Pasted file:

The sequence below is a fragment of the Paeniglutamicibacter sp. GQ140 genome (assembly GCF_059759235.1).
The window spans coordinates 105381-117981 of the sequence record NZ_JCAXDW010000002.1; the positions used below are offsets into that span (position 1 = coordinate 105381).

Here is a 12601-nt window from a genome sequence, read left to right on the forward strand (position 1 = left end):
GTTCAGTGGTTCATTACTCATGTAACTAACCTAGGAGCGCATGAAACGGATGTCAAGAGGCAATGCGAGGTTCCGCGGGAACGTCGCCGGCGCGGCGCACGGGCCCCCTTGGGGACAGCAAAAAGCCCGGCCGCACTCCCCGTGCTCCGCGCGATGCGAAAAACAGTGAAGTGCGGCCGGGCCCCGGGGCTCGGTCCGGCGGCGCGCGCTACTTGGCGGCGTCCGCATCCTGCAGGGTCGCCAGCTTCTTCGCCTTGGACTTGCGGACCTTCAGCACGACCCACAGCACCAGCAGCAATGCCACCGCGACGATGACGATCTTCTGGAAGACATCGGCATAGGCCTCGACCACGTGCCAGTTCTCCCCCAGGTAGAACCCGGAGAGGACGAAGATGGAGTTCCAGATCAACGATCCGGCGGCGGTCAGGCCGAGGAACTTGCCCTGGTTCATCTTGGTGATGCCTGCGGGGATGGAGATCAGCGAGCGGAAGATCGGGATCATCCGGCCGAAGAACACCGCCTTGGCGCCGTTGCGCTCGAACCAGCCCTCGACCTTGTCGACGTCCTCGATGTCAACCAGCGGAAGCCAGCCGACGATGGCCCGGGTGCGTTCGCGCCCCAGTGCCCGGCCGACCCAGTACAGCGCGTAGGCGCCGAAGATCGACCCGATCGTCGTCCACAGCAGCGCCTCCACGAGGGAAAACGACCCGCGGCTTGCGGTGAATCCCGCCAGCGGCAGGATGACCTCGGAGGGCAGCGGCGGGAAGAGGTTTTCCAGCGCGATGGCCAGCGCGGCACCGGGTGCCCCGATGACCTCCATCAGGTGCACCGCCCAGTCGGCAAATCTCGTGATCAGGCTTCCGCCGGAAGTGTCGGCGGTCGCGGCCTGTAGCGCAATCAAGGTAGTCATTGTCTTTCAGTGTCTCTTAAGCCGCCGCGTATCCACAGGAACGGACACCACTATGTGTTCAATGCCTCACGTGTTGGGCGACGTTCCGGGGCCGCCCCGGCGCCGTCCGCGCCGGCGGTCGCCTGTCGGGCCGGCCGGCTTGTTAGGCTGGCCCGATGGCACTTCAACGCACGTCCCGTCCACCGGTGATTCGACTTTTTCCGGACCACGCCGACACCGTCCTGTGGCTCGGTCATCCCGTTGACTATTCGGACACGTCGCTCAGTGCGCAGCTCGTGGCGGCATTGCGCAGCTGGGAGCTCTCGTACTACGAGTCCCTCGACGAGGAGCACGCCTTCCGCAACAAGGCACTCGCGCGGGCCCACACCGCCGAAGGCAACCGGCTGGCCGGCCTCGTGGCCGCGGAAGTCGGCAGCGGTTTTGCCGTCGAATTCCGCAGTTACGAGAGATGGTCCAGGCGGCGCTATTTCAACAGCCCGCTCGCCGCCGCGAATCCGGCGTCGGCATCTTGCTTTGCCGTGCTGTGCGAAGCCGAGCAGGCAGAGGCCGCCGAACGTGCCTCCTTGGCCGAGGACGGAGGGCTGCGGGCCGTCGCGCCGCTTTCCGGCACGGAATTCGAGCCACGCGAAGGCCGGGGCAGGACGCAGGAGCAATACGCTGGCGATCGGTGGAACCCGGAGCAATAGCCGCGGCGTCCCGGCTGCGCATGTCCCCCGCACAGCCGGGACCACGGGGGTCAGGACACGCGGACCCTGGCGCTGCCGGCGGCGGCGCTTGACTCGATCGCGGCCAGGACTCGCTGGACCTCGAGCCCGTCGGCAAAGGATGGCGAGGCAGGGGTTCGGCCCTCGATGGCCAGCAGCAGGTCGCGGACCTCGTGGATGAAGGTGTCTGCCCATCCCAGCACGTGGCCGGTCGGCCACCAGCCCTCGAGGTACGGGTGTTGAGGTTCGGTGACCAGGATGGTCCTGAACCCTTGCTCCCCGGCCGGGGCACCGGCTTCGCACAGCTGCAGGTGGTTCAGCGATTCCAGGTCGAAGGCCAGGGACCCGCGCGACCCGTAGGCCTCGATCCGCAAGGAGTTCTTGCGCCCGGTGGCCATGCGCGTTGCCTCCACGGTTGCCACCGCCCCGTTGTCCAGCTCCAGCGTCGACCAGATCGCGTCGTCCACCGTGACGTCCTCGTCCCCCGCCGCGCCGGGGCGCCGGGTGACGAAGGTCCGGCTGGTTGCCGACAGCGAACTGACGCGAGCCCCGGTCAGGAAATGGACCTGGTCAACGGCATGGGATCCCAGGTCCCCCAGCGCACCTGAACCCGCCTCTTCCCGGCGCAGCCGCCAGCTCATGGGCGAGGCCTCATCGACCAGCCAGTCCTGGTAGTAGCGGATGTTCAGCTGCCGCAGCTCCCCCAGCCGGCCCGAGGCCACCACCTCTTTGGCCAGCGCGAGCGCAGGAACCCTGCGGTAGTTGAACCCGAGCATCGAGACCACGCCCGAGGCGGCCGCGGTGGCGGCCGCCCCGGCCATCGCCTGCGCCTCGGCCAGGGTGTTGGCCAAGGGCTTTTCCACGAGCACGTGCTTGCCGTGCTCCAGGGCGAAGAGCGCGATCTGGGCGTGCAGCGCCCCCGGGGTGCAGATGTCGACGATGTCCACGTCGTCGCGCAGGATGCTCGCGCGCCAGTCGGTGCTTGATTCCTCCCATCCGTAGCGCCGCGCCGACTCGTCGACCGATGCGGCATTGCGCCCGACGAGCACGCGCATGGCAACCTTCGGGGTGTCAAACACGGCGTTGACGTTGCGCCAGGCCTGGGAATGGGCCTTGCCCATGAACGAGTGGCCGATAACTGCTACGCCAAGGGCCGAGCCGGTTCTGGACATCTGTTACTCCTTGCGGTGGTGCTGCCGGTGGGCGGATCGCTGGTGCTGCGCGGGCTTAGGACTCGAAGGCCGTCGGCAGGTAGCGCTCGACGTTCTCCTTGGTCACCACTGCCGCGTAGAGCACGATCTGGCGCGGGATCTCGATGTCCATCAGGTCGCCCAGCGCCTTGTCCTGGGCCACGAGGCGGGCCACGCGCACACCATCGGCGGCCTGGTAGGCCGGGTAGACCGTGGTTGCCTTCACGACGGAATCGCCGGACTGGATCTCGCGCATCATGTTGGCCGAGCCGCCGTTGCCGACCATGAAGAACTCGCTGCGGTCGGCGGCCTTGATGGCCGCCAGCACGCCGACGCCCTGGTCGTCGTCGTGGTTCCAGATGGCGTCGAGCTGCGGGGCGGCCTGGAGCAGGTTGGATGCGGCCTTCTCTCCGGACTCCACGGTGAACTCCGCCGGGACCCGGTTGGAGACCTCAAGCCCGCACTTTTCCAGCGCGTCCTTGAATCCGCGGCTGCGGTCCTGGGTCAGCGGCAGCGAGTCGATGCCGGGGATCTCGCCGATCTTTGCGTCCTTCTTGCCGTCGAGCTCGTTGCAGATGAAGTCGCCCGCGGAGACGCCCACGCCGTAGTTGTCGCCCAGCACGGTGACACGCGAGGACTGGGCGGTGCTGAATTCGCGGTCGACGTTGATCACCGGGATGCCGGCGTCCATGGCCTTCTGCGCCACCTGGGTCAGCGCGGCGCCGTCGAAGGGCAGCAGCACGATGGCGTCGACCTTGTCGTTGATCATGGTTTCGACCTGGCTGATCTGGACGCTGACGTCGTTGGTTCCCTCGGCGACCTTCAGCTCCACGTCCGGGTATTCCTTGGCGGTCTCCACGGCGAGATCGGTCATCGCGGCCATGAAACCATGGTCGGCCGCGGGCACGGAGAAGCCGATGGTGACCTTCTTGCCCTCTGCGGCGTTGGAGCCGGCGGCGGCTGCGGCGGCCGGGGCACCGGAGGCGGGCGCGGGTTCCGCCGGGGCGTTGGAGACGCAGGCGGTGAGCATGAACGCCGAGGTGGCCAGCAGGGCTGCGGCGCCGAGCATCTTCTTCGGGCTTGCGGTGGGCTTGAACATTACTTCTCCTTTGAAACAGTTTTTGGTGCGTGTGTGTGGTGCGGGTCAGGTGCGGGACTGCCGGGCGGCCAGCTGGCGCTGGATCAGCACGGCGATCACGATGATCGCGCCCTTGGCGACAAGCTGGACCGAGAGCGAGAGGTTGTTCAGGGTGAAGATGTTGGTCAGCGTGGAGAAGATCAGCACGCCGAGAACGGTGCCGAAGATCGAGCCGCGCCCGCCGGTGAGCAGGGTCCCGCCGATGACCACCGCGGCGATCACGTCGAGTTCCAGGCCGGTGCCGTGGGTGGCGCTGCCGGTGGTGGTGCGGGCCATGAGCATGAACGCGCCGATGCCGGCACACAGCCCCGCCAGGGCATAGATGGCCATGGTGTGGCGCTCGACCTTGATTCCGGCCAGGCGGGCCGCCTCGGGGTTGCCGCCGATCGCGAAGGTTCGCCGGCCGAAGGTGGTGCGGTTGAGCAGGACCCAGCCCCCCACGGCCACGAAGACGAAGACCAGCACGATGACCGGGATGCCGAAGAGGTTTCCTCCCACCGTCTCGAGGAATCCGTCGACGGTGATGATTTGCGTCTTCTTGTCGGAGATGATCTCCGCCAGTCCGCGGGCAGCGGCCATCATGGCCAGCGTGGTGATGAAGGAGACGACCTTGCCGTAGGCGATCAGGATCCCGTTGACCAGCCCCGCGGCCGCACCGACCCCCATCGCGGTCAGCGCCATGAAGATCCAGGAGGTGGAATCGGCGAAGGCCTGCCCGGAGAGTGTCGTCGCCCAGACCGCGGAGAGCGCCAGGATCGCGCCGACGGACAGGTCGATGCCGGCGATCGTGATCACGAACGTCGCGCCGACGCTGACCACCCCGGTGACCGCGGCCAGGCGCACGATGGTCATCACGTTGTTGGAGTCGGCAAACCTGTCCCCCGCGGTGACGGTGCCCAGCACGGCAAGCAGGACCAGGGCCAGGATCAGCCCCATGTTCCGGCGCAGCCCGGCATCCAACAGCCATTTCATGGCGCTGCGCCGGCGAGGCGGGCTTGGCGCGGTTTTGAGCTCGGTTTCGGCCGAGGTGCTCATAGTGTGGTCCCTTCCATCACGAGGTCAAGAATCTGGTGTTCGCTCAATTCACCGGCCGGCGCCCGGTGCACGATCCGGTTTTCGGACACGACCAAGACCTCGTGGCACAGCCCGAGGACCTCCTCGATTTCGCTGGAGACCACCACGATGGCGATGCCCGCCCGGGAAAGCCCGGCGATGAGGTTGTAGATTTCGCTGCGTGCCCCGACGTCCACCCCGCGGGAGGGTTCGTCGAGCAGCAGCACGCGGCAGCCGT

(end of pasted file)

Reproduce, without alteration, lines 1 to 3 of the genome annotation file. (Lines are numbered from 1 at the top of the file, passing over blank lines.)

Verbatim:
The sequence below is a fragment of the Paeniglutamicibacter sp. GQ140 genome (assembly GCF_059759235.1).
The window spans coordinates 105381-117981 of the sequence record NZ_JCAXDW010000002.1; the positions used below are offsets into that span (position 1 = coordinate 105381).

Here is a 12601-nt window from a genome sequence, read left to right on the forward strand (position 1 = left end):